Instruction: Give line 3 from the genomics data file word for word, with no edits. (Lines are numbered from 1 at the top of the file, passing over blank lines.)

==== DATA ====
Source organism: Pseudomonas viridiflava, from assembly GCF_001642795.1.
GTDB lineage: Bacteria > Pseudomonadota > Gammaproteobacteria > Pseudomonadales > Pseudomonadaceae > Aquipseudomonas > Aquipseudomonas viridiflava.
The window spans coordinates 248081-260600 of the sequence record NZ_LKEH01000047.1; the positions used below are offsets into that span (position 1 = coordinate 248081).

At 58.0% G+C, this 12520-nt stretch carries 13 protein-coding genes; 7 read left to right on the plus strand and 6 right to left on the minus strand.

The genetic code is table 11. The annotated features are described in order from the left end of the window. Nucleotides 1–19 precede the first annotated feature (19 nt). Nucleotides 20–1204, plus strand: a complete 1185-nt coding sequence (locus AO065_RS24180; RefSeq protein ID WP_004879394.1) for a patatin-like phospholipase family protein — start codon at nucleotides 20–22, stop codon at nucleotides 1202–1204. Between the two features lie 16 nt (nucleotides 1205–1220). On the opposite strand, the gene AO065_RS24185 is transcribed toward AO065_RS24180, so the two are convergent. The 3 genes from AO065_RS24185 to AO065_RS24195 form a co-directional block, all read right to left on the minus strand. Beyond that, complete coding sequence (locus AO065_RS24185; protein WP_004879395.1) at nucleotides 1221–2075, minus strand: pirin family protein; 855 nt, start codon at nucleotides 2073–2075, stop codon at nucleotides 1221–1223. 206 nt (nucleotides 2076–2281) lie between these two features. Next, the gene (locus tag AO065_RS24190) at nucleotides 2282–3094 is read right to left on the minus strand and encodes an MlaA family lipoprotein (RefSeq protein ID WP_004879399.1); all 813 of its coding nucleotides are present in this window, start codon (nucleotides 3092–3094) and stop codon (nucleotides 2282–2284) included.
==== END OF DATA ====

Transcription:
The window spans coordinates 248081-260600 of the sequence record NZ_LKEH01000047.1; the positions used below are offsets into that span (position 1 = coordinate 248081).